THE LIMITS OF A PEASANT ECONOMY
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THE LIMITS OF A PEASANT ECONOMY book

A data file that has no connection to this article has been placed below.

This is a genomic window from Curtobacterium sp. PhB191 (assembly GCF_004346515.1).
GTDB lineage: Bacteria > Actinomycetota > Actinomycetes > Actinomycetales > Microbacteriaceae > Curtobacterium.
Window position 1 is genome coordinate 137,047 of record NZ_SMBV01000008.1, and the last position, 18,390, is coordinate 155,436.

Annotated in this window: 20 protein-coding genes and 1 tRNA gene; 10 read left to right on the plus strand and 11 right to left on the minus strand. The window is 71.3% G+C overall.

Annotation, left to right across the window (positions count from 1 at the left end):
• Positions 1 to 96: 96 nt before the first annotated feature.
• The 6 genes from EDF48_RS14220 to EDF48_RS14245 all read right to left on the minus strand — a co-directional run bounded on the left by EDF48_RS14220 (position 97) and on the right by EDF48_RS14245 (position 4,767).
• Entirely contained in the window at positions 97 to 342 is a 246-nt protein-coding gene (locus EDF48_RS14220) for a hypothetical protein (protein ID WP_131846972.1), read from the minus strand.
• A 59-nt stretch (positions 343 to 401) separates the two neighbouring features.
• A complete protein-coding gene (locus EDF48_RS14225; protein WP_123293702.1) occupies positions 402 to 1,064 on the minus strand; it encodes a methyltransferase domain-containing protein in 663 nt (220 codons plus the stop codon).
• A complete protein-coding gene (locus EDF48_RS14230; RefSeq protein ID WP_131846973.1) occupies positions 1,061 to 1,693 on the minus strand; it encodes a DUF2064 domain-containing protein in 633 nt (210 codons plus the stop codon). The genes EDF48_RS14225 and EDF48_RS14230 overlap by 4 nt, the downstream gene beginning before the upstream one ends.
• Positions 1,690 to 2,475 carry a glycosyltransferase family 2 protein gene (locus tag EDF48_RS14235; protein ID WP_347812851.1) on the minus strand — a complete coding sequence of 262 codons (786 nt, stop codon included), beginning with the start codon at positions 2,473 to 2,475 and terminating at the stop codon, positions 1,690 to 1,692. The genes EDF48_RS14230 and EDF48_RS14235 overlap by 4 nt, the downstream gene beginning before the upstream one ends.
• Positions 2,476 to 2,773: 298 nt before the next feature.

A major challenge facing the Spanish farmer was that of the sheer lack of water for cultivation. ‘If we were only to bleed the rivers,’ wrote the great Jesuit philosopherhistorian Mariana in 1598, ‘we would not only get more grain but have a healthier countryside.’ Considerable technical ingenuity was, in fact, devoted to this problem. The great dam at Tibi was built between 1580 and 1594, fertilising the dry lands of Alicante. Spanning a gorge 78 metres wide, to a height of 45 metres, it was surely the most impressive engineering feat of its kind in pre-industrial Europe-‘really worthy to rank with the works of the Romans for its grandiose and ingenious construction’, wrote Escolano shortly after it was completed. But it never actually delivered as much water as was hoped, and other projects-like the proposal of Toledo in the Cortes of 1583-5 to tap the River Tagus-bore even less fruit.